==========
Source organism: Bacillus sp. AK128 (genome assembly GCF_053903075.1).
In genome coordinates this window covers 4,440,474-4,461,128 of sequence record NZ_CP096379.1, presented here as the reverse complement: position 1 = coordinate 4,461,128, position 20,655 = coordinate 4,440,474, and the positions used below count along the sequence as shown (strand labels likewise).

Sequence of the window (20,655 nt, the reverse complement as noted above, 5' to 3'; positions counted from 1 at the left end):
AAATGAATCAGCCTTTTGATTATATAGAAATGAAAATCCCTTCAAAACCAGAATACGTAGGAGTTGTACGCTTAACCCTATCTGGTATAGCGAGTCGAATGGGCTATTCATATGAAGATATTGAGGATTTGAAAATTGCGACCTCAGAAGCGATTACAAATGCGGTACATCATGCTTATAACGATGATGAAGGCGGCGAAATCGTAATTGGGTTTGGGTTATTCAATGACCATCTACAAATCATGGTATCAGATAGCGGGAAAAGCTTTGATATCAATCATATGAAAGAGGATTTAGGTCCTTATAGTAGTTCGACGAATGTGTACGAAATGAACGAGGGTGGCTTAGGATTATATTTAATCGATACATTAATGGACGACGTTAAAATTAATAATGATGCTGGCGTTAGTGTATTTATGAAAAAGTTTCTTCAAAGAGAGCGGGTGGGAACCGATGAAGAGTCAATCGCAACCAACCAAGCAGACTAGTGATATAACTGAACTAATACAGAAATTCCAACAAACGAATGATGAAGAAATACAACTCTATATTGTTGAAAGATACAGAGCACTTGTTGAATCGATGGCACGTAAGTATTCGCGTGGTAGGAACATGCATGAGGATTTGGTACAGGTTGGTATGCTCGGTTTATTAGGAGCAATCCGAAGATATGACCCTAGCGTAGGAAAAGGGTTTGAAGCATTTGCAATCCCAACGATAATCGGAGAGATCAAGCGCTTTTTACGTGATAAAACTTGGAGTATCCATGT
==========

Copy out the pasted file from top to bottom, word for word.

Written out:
Source organism: Bacillus sp. AK128 (genome assembly GCF_053903075.1).
In genome coordinates this window covers 4,440,474-4,461,128 of sequence record NZ_CP096379.1, presented here as the reverse complement: position 1 = coordinate 4,461,128, position 20,655 = coordinate 4,440,474, and the positions used below count along the sequence as shown (strand labels likewise).

Sequence of the window (20,655 nt, the reverse complement as noted above, 5' to 3'; positions counted from 1 at the left end):
AAATGAATCAGCCTTTTGATTATATAGAAATGAAAATCCCTTCAAAACCAGAATACGTAGGAGTTGTACGCTTAACCCTATCTGGTATAGCGAGTCGAATGGGCTATTCATATGAAGATATTGAGGATTTGAAAATTGCGACCTCAGAAGCGATTACAAATGCGGTACATCATGCTTATAACGATGATGAAGGCGGCGAAATCGTAATTGGGTTTGGGTTATTCAATGACCATCTACAAATCATGGTATCAGATAGCGGGAAAAGCTTTGATATCAATCATATGAAAGAGGATTTAGGTCCTTATAGTAGTTCGACGAATGTGTACGAAATGAACGAGGGTGGCTTAGGATTATATTTAATCGATACATTAATGGACGACGTTAAAATTAATAATGATGCTGGCGTTAGTGTATTTATGAAAAAGTTTCTTCAAAGAGAGCGGGTGGGAACCGATGAAGAGTCAATCGCAACCAACCAAGCAGACTAGTGATATAACTGAACTAATACAGAAATTCCAACAAACGAATGATGAAGAAATACAACTCTATATTGTTGAAAGATACAGAGCACTTGTTGAATCGATGGCACGTAAGTATTCGCGTGGTAGGAACATGCATGAGGATTTGGTACAGGTTGGTATGCTCGGTTTATTAGGAGCAATCCGAAGATATGACCCTAGCGTAGGAAAAGGGTTTGAAGCATTTGCAATCCCAACGATAATCGGAGAGATCAAGCGCTTTTTACGTGATAAAACTTGGAGTATCCATGT